Cobra for 30- 60 seconds

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5) THE MARVELLOUS MOVING CAT

All cues and tips here!

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EXTRA HELPFUL TIPS

  • Sit upright when you’re eating! How can you expect your food to move through your system if you’re hunched forward over your plate squashing the life out of your guts? Sit tall, give your belly some space!
  • Wait an hour after eating to do these movements as you want your blood to go into your belly to get those intestinal contractions going, rather than into your heart and muscles
  • Avoid drinking at the same time as eating – save your sips for 30 minutes before, or an hour after eating to avoid diluting the digestive enzymes needed to help break down your food
  • Take probiotics after a meal or eat fermented foods with your meal to help balance out gut bacteria and encourage better breaking down and absorption of your food
  • Consider these emotional connections to constipation – “where are you holding on in your life and what would happen if you let go? What might happen to your work or relationships if you released control and let things happen spontaneously? What is needed for you to have a greater trust in the unknown?” Read more about the emotional / digestive connections in Deb Shapiro‘s Your Body Speaks Your Mind
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PRIMAL MOVEMENT 3: LUNGE

Push, squat, pull, lunge, bend, twist and gait are all movements intrinsically encoded into our bodies and contribute to our overall health and well-being. They demand strength and control and we MUST keep performing them despite the many modern conveniences that have us avoiding them. Unfortunately most of us can no longer execute these movements in a healthy way due to tension patterns, weakness, old injuries, poor co-ordination and a host of other factors. So it is of utmost importance that you not only understand why these movements are so important but also how to perform them in a safe and effective manner. There is no point in just battling through blindly. Take time to read this post, put yourself in front of a mirror and use these images to guide you.

In this post I will illustrate the third primal movement pattern: LUNGE(Click here to read Part 1 – PUSH and  here for Part 2 – SQUAT)

LUNGING

Lunges are another essential movement pattern that contributed to our successful nomadic roaming and evolutionary dominance thousands of years ago. Lunges are fundamental to everyday movement – they directly improve the performance of walking, running and climbing. With the amount of time we spend sitting in modern life (which creates weakness, illness and low energy levels) the lunge is one of the most effective movements to restore flexibility and strength in our hips, thighs and lower back – so get up and get moving!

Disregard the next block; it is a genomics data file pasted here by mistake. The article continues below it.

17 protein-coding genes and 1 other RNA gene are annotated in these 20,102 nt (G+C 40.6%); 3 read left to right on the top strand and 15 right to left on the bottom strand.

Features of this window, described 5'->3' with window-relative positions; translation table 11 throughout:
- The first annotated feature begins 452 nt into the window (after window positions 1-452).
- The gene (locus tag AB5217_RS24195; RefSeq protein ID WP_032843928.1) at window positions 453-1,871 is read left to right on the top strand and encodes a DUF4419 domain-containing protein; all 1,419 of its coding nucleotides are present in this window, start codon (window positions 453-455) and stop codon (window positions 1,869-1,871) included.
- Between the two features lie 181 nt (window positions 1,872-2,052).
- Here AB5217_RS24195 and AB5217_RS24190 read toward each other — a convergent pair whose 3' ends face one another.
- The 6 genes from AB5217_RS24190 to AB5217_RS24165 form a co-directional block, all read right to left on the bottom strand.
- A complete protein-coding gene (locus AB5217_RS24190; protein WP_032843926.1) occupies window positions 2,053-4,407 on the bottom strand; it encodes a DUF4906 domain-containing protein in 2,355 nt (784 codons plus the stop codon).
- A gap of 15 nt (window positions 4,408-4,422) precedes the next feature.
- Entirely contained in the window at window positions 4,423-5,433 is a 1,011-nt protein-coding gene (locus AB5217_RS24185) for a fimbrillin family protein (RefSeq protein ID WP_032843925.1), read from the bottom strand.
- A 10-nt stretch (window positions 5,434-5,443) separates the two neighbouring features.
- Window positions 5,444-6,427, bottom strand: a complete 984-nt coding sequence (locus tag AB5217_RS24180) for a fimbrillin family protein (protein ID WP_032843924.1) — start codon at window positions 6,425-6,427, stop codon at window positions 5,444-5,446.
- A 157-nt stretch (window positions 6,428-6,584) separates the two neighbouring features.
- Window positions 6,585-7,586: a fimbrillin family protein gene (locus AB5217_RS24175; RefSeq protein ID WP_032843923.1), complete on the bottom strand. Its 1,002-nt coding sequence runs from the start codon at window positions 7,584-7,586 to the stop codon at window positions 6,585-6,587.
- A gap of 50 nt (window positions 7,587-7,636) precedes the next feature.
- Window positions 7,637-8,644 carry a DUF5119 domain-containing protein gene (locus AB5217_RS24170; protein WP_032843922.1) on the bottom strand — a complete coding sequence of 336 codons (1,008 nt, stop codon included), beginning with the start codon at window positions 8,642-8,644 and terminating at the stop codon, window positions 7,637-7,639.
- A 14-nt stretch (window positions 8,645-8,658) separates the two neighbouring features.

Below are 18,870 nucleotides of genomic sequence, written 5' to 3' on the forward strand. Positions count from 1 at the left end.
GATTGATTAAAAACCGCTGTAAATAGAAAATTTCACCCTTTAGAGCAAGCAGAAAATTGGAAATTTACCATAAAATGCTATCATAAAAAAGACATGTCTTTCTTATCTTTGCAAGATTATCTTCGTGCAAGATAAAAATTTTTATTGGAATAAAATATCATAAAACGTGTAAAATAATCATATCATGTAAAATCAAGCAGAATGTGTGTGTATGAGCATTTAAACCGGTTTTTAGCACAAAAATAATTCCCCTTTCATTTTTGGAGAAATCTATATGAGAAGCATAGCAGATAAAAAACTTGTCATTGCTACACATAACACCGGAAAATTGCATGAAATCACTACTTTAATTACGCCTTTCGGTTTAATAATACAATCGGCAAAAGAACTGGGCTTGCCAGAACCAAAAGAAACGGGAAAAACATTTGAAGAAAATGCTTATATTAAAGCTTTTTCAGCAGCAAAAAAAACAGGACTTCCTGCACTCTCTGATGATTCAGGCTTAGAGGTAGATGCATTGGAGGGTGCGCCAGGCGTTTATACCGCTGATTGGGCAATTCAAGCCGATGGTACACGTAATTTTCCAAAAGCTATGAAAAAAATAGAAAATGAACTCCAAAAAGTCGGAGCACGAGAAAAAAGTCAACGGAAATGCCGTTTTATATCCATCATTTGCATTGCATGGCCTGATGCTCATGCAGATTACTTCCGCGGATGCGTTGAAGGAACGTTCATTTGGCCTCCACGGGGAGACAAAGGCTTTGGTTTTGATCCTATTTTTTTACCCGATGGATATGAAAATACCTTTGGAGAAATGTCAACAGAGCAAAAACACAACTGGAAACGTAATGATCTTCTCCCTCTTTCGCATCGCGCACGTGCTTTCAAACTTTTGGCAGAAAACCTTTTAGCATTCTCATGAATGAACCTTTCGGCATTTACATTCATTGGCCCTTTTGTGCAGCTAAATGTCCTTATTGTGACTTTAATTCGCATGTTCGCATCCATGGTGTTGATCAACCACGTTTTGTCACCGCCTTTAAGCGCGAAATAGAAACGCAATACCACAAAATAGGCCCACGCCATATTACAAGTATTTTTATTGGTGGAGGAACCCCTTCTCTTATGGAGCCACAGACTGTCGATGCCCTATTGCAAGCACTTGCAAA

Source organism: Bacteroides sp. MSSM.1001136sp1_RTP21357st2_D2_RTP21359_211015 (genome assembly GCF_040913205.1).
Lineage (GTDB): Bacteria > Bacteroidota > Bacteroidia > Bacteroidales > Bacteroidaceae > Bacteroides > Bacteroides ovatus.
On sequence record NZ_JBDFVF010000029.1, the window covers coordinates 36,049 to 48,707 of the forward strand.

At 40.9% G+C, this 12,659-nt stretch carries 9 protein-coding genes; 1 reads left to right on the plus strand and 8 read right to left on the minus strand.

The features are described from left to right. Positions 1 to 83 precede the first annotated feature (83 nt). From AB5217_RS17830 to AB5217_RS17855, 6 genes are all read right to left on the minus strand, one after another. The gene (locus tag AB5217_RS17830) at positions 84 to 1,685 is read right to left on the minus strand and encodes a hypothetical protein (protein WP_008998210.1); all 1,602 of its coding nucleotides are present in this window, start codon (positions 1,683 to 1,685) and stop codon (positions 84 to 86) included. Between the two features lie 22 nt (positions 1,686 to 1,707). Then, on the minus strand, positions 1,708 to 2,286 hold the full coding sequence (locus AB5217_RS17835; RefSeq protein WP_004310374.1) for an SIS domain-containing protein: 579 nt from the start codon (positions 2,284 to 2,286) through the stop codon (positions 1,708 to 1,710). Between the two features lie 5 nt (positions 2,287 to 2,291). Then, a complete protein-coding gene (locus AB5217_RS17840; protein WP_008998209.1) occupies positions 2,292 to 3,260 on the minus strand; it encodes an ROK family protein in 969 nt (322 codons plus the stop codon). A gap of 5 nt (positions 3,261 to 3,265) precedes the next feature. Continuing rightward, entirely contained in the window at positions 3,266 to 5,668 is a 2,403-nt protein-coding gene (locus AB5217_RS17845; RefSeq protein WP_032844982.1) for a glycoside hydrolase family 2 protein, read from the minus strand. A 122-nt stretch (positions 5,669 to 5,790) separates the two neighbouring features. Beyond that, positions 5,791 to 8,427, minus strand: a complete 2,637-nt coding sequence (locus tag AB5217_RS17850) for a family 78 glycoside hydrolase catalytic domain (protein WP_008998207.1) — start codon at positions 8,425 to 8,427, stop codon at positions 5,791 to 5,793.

Lunges are great for the whole body but are particularly beneficial for the quadriceps, glutes, hamstrings, calves, abs and spine. Thus said they improve:

  • Posture
  • Metabolism
  • Control
  • Balance
  • Co-ordination
  • Symmetry between both sides of the body
  • Fat burning and muscle tone

HOW TO LUNGE

Start off simple with my first step below – static lunges. Move with mindful intention and attention: understand and allow your body to relearn how to lunge correctly. Once you have set the blueprint of a healthy lunge into your neuromuscular system then move onto the next steps.

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KEEPING READING UNTIL THE END FOR THE ALIGNMENT CUES

STEP 1: Static lunge

Begin standing with your hands on your hips or loose beside your body, take a big step forward and hold.

Point both feet, knees, hips and shoulders straight ahead. Have your spine absolutely upright as if you were standing. Eyes looking straight ahead. This is your beginning position:

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Bend your back leg aiming your knee straight down to the floor, straighten up the back leg a bit, bend again to the floor. Repeat x10, then repeat with the other leg in front.

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STEP 2: Walking lunges

Step one leg forward, bending both legs – push from the back foot and bring the back leg forward stepping straight into your next lunge. Repeat x10 on each side (you may need to walk around the room if you don’t have the space to walk in one long line)

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STEP 3: Swing-through lunges